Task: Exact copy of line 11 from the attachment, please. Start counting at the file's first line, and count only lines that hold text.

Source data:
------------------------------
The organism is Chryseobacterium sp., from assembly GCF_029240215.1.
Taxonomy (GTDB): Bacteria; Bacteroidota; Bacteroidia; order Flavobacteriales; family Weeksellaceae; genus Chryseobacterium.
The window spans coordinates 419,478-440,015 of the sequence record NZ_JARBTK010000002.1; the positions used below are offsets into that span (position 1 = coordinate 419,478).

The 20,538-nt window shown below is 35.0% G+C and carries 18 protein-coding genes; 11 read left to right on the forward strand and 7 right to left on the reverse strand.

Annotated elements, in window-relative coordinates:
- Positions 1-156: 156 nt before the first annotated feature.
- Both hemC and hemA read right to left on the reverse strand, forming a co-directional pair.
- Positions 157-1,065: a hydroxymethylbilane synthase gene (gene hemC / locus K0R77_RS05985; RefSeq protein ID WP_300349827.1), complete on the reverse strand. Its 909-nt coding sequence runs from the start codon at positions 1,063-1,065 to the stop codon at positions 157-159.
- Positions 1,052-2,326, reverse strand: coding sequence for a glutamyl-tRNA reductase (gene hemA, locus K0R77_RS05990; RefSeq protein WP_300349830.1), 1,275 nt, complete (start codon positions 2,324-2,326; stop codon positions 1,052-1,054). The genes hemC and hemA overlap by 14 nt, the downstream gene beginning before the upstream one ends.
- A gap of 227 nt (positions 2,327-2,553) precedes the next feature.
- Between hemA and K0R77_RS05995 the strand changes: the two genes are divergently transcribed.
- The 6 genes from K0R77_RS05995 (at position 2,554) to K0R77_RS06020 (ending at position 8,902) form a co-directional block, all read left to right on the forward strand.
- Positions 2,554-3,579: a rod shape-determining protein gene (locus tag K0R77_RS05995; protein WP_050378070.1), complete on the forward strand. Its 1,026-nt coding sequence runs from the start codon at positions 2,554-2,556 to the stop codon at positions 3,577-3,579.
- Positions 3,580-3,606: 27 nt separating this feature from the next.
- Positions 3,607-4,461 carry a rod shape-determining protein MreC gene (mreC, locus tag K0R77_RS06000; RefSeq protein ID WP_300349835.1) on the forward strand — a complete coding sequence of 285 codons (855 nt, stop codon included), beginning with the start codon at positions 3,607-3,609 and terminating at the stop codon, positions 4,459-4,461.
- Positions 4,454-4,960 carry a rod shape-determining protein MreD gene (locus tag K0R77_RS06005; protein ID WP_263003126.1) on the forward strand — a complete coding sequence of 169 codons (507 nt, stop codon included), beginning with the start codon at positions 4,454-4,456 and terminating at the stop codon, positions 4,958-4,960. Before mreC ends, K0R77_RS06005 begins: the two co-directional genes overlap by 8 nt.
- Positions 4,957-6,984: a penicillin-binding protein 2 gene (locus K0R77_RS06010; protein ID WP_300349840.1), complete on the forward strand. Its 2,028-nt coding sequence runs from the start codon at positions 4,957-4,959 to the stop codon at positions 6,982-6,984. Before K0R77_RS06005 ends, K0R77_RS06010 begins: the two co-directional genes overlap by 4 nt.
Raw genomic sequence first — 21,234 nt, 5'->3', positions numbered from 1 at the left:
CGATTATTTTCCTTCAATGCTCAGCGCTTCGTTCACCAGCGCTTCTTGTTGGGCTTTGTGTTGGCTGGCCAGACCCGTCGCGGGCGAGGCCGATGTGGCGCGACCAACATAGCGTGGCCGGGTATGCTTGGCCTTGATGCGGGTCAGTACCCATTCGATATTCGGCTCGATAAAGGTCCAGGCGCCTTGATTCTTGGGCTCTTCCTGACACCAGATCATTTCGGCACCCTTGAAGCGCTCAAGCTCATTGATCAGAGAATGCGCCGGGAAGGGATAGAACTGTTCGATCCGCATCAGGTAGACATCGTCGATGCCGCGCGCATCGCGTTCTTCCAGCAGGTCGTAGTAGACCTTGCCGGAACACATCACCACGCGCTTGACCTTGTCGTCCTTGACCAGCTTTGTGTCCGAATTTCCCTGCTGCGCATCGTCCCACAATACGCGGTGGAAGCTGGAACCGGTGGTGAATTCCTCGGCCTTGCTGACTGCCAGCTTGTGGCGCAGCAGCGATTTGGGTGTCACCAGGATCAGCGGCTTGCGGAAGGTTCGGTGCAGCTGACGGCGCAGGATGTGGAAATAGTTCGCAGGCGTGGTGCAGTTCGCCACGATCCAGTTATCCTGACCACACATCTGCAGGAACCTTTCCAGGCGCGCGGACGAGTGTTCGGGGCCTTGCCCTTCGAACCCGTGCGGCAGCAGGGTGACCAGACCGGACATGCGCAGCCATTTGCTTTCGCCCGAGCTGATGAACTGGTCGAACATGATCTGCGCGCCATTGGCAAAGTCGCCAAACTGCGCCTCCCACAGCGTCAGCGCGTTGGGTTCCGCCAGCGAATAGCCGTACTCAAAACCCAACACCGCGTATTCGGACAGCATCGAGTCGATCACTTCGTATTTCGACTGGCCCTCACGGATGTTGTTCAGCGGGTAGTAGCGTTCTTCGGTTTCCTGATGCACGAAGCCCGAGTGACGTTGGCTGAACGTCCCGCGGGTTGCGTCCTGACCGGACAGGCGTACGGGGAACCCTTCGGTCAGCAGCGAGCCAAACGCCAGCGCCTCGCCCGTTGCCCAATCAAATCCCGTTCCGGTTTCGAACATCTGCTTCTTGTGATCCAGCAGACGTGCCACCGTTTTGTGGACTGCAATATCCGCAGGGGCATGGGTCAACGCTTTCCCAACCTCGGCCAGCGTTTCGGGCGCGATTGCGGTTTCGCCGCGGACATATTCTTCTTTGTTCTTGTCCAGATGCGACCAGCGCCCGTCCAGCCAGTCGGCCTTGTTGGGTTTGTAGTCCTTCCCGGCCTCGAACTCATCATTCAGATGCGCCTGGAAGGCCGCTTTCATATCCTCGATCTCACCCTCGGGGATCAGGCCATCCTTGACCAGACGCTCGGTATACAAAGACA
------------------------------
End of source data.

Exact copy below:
- Between hemA and K0R77_RS05995 the strand changes: the two genes are divergently transcribed.